19 May 2012

Hunting and Catching Practice

Good evening friends,

Jackie dangling a little lesser earless lizard
Today we ventured into White Sands for the first time this season with nooses in hand. For those of you who are not familiar... we use a slip-knot loop tied with dental floss on the end of a telescoping pup-fish fishing pole. We use this tool to literally noose and hang the small lizards from where they perch (see photo). Because lizards do not have collapsable spines like we mammals, they are not strangled when we pull the pole up and let the lizard dangle. We try not to let the little fellow hang there for too long, and we quickly un-noose them.

Isaiah with his first successful catch
Isaiah wandered off and caught his first lizard today without any help. He nabbed a beautiful male Holbrookia maculata, the lesser earless lizard. He went on to catch a couple others... and experienced the first frustration of lizard catching... chasing a little guy for half an hour through the yuccas!

Jackie also caught her first lizard today... the same lesser earless lizard that Isaiah captured and released. She also successfully noosed a Sceloporus undulatus, the eastern fence lizard, in one try!

Jackie showing off her little find
Mikki and I teamed up to get the third species inhabiting the dunes, Aspidoscelis inornata, the little striped whiptail. Lizard-hunters often have to pair up to catch these little wanderers... both their active foraging ecology (they are always moving around, looking for prey), and their relative lack of a neck (making it easy for them to slip right out of a noose), make it difficult to capture them on their own.

We all felt pretty content after capturing each of the three species in the heart of White Sands... we even had the pleasure of showing off one of our captures to 10 or so eager children co-inhabiting our apartment.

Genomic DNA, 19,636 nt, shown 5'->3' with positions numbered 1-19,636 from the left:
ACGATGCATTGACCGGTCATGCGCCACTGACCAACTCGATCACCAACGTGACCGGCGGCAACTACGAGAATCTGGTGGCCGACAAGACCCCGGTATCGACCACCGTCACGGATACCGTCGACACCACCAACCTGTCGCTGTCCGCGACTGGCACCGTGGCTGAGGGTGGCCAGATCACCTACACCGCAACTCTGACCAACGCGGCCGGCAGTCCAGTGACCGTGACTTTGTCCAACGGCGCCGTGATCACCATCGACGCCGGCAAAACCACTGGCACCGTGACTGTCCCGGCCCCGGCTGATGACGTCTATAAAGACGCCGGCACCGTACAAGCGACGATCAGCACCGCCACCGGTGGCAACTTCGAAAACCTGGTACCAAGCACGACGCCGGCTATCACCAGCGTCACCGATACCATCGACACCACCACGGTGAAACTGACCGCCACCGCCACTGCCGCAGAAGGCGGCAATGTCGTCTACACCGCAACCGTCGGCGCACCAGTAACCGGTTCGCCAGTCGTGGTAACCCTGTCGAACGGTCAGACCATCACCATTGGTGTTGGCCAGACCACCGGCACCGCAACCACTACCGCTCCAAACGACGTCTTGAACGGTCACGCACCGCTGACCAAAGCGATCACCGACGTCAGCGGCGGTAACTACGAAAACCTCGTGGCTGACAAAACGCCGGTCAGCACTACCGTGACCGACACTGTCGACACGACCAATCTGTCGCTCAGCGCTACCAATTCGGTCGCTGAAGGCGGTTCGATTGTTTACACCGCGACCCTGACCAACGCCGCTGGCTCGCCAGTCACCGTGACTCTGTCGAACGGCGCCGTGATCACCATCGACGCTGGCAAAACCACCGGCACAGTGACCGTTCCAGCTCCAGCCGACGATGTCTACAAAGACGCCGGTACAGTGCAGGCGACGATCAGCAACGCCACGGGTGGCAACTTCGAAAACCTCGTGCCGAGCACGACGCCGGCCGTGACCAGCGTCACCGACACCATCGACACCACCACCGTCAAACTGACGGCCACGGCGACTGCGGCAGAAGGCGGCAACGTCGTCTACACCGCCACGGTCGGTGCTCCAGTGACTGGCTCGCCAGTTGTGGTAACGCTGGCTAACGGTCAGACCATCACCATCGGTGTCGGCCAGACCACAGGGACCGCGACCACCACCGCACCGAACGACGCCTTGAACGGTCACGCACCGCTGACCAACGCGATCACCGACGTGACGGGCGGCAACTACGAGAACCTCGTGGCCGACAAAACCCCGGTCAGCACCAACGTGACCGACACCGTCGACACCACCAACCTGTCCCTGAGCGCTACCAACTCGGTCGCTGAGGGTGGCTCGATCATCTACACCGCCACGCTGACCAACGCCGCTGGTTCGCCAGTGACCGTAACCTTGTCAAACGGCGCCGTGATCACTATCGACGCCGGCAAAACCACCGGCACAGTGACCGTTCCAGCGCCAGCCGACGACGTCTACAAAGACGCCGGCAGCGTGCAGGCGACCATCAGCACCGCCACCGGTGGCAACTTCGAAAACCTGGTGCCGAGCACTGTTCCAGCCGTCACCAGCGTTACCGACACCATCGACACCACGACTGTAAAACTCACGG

Mikki entertaining a growing crowd with jump
rope before we show them the lizard

Tomorrow we will continue to practice in White Sands and then travel to the mark-recapture sites on the ecotone to glimpse the moon coming between the sun and earth.

Until then, Goodnight wee white dune dragons!
-S. Des Roches


  1. Nice! I first caught the white earless there by hand when i was 11 years old! Is D. Burkett going to help you guys in Carrizozo? He’s helped me with Suboc research.

    1. Hi Dusty! Doug is still at WSMR. I haven't seen him this year yet, but I have in previous years. Have you ever been to his office with all the snakes and herps? So awesome!
      We're not doing research at the lava flow this year. My project is solely on the ecotone of White Sands and the darker soiled desert. I'll have to write a quick blurb about what's going on with my research. So far we've been so busy!
      Thanks for following!

  2. Awesome! How hot is it there anyway? You guys don't look too stressed by the heat.

    1. Hi dad! It hasn't become TOO hot yet, although the sun is strong. It's been low thirties Celsius, but should get to high thirties, low forties by the end of June.